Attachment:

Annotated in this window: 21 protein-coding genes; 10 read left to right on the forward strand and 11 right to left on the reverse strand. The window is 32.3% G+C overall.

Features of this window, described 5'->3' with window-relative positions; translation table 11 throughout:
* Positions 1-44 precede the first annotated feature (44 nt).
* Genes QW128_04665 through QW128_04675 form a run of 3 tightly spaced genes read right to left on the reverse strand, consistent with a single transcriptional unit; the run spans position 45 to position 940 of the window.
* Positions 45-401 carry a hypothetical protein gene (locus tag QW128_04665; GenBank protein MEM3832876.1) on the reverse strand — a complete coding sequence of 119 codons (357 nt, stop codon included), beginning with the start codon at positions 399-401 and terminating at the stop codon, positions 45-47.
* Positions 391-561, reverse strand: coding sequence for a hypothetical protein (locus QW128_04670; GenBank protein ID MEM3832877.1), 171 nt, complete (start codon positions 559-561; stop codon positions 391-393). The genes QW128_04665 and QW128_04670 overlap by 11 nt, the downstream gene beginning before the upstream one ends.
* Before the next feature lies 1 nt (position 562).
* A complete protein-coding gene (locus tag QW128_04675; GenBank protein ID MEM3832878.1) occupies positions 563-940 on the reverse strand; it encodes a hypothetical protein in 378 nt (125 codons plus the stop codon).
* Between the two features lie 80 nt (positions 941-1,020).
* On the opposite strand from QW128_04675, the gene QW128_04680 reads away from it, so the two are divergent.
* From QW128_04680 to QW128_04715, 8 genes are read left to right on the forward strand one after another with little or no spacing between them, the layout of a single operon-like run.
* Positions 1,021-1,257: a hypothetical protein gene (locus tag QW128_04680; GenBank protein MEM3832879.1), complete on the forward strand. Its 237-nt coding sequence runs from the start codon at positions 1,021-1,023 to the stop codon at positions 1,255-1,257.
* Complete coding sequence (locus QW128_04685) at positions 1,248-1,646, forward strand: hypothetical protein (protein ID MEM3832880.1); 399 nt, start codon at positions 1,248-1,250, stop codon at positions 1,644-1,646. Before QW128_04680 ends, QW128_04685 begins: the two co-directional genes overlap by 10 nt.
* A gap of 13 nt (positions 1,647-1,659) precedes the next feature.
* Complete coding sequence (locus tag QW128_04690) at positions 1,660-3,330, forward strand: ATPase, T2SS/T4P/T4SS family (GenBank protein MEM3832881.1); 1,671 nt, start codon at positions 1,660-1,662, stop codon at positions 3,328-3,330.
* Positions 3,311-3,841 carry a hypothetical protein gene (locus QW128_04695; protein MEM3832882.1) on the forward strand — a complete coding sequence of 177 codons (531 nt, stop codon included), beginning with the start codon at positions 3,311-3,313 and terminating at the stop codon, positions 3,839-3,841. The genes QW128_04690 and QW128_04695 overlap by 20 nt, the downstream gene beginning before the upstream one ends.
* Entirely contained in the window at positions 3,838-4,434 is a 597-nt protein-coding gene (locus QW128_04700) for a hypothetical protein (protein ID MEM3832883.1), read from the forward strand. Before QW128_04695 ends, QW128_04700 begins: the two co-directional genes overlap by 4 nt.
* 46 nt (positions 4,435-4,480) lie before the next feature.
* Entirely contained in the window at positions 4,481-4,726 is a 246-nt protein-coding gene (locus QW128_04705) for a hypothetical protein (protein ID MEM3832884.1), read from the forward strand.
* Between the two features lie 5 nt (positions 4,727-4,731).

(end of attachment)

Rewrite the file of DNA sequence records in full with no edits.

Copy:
Annotated in this window: 21 protein-coding genes; 10 read left to right on the forward strand and 11 right to left on the reverse strand. The window is 32.3% G+C overall.

Features of this window, described 5'->3' with window-relative positions; translation table 11 throughout:
* Positions 1-44 precede the first annotated feature (44 nt).
* Genes QW128_04665 through QW128_04675 form a run of 3 tightly spaced genes read right to left on the reverse strand, consistent with a single transcriptional unit; the run spans position 45 to position 940 of the window.
* Positions 45-401 carry a hypothetical protein gene (locus tag QW128_04665; GenBank protein MEM3832876.1) on the reverse strand — a complete coding sequence of 119 codons (357 nt, stop codon included), beginning with the start codon at positions 399-401 and terminating at the stop codon, positions 45-47.
* Positions 391-561, reverse strand: coding sequence for a hypothetical protein (locus QW128_04670; GenBank protein ID MEM3832877.1), 171 nt, complete (start codon positions 559-561; stop codon positions 391-393). The genes QW128_04665 and QW128_04670 overlap by 11 nt, the downstream gene beginning before the upstream one ends.
* Before the next feature lies 1 nt (position 562).
* A complete protein-coding gene (locus tag QW128_04675; GenBank protein ID MEM3832878.1) occupies positions 563-940 on the reverse strand; it encodes a hypothetical protein in 378 nt (125 codons plus the stop codon).
* Between the two features lie 80 nt (positions 941-1,020).
* On the opposite strand from QW128_04675, the gene QW128_04680 reads away from it, so the two are divergent.
* From QW128_04680 to QW128_04715, 8 genes are read left to right on the forward strand one after another with little or no spacing between them, the layout of a single operon-like run.
* Positions 1,021-1,257: a hypothetical protein gene (locus tag QW128_04680; GenBank protein MEM3832879.1), complete on the forward strand. Its 237-nt coding sequence runs from the start codon at positions 1,021-1,023 to the stop codon at positions 1,255-1,257.
* Complete coding sequence (locus QW128_04685) at positions 1,248-1,646, forward strand: hypothetical protein (protein ID MEM3832880.1); 399 nt, start codon at positions 1,248-1,250, stop codon at positions 1,644-1,646. Before QW128_04680 ends, QW128_04685 begins: the two co-directional genes overlap by 10 nt.
* A gap of 13 nt (positions 1,647-1,659) precedes the next feature.
* Complete coding sequence (locus tag QW128_04690) at positions 1,660-3,330, forward strand: ATPase, T2SS/T4P/T4SS family (GenBank protein MEM3832881.1); 1,671 nt, start codon at positions 1,660-1,662, stop codon at positions 3,328-3,330.
* Positions 3,311-3,841 carry a hypothetical protein gene (locus QW128_04695; protein MEM3832882.1) on the forward strand — a complete coding sequence of 177 codons (531 nt, stop codon included), beginning with the start codon at positions 3,311-3,313 and terminating at the stop codon, positions 3,839-3,841. The genes QW128_04690 and QW128_04695 overlap by 20 nt, the downstream gene beginning before the upstream one ends.
* Entirely contained in the window at positions 3,838-4,434 is a 597-nt protein-coding gene (locus QW128_04700) for a hypothetical protein (protein ID MEM3832883.1), read from the forward strand. Before QW128_04695 ends, QW128_04700 begins: the two co-directional genes overlap by 4 nt.
* 46 nt (positions 4,435-4,480) lie before the next feature.
* Entirely contained in the window at positions 4,481-4,726 is a 246-nt protein-coding gene (locus QW128_04705) for a hypothetical protein (protein ID MEM3832884.1), read from the forward strand.
* Between the two features lie 5 nt (positions 4,727-4,731).